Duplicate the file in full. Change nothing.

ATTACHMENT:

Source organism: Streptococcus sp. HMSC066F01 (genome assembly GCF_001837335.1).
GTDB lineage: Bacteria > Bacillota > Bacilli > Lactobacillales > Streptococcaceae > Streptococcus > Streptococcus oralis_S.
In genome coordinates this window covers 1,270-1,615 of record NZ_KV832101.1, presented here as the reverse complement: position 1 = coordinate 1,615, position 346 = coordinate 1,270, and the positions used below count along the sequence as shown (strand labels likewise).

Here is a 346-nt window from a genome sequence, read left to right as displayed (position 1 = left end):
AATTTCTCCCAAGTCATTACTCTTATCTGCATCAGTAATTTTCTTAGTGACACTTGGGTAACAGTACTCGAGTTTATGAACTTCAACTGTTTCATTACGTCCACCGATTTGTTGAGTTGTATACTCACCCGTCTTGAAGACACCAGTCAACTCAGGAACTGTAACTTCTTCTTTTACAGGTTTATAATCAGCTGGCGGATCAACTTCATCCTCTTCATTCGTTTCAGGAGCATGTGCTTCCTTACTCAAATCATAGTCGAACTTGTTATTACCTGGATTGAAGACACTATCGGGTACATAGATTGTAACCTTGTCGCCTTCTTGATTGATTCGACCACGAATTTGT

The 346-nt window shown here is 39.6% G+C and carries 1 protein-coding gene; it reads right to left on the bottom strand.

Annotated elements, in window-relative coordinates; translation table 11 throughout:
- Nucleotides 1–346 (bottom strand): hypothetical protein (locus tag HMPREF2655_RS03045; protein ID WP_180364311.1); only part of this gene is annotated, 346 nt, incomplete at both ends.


Source organism: Streptococcus sp. HMSC066F01 (genome assembly GCF_001837335.1).
GTDB lineage: Bacteria > Bacillota > Bacilli > Lactobacillales > Streptococcaceae > Streptococcus > Streptococcus oralis_S.
In genome coordinates this window covers 1,270-1,615 of record NZ_KV832101.1, presented here as the reverse complement: position 1 = coordinate 1,615, position 346 = coordinate 1,270, and the positions used below count along the sequence as shown (strand labels likewise).

Here is a 346-nt window from a genome sequence, read left to right as displayed (position 1 = left end):
AATTTCTCCCAAGTCATTACTCTTATCTGCATCAGTAATTTTCTTAGTGACACTTGGGTAACAGTACTCGAGTTTATGAACTTCAACTGTTTCATTACGTCCACCGATTTGTTGAGTTGTATACTCACCCGTCTTGAAGACACCAGTCAACTCAGGAACTGTAACTTCTTCTTTTACAGGTTTATAATCAGCTGGCGGATCAACTTCATCCTCTTCATTCGTTTCAGGAGCATGTGCTTCCTTACTCAAATCATAGTCGAACTTGTTATTACCTGGATTGAAGACACTATCGGGTACATAGATTGTAACCTTGTCGCCTTCTTGATTGATTCGACCACGAATTTGT

The 346-nt window shown here is 39.6% G+C and carries 1 protein-coding gene; it reads right to left on the bottom strand.

Annotated elements, in window-relative coordinates; translation table 11 throughout:
- Nucleotides 1–346 (bottom strand): hypothetical protein (locus tag HMPREF2655_RS03045; protein ID WP_180364311.1); only part of this gene is annotated, 346 nt, incomplete at both ends.